Korea, located on a large peninsula on the eastern coast of the Asian mainland, has been inhabited since Neolithic times. The first recognisable political state was Gojoseon, which existed in the second half of the first millennium BCE. From the 1st century BCE to the 7th century CE the peninsula was dominated by the kingdoms of Baekje, Goguryeo and Silla, along with the Gaya confederacy in a period known as the Three Kingdoms period. Silla, with significant Chinese aid, would eventually conquer all of the other Korean states and form the Unified Silla Kingdom which ruled until 935 CE. From the 10th century CE, the peninsula was ruled by the Goryeo kingdom until Korea's independence was brought to an end by the Mongol invasions of the 13th century CE.
Close cultural and political ties were maintained with China, albeit with significant periods of conflict between the two areas. Japan was another trading partner and was also involved in Korean cultural exchange. Ancient Korea has provided many unique contributions to world culture including the invention of movable metal type printing, superb celadon ceramics, the exquisite gold crowns of Silla, the oldest astronomical observatory in Asia, fine gilt-bronze Buddhist figurines, stone pagodas, hanji, the most prized paper in the world, and the ondol underfloor heating system.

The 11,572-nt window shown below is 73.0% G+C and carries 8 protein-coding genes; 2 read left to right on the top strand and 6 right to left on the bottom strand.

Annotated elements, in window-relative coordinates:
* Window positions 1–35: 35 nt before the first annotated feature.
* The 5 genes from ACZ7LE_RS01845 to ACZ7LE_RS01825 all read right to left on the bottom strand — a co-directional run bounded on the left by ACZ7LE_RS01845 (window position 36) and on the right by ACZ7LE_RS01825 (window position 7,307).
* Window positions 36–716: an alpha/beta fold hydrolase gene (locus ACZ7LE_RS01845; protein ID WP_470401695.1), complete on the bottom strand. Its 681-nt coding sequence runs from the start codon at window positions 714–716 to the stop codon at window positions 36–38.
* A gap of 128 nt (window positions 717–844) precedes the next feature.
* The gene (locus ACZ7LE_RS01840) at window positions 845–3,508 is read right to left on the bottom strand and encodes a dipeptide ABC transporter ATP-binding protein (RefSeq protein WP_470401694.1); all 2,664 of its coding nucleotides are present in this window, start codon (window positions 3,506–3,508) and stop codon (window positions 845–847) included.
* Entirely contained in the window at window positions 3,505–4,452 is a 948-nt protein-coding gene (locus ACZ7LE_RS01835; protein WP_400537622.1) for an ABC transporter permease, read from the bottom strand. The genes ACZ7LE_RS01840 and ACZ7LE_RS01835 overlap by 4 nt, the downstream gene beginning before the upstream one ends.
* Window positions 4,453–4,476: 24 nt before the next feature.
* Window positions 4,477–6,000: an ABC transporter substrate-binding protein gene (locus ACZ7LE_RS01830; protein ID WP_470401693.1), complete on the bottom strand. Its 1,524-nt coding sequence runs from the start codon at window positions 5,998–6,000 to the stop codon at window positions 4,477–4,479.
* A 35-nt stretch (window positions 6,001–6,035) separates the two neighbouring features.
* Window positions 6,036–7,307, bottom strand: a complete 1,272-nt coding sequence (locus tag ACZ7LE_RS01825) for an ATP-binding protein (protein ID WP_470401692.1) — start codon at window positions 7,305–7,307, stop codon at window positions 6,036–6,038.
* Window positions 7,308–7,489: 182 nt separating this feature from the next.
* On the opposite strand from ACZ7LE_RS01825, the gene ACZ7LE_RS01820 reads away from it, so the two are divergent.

The Korean peninsula was inhabited from 10,000 BCE (or even earlier) by people who subsisted on hunting, fishing, and gathering. The earliest known settlements date to c. 6,000 BCE. Megalithic structures from the 2nd millennium BCE still dot the landscape of Korea and number over 200,000. Dolmens were constructed of huge single stones and were likely used as tomb markers. Other types of burials take the form of stone-lined cist graves with precious goods such as amazonite jewellery being buried with the deceased.
Dwellings of this period are typically subterranean with a roof supported by poles and have a central hearth. Villages tend to be located on hillsides and sometimes enclosed within a wooden perimeter fence. Archaeological finds include jewellery made from stone, bone and shell; chipped stone hand-axes; stone pestle and mortars; stone ploughs, sickles, and hoes; and obsidian or slate arrowheads. Early pottery, especially in the form of flat-bottomed brown bowls with incised decoration, shows a cultural link with communities in the Liaoning province and Liaodong peninsula of China. Neolithic pottery and obsidian objects also indicate an early maritime trade with ancient Japan.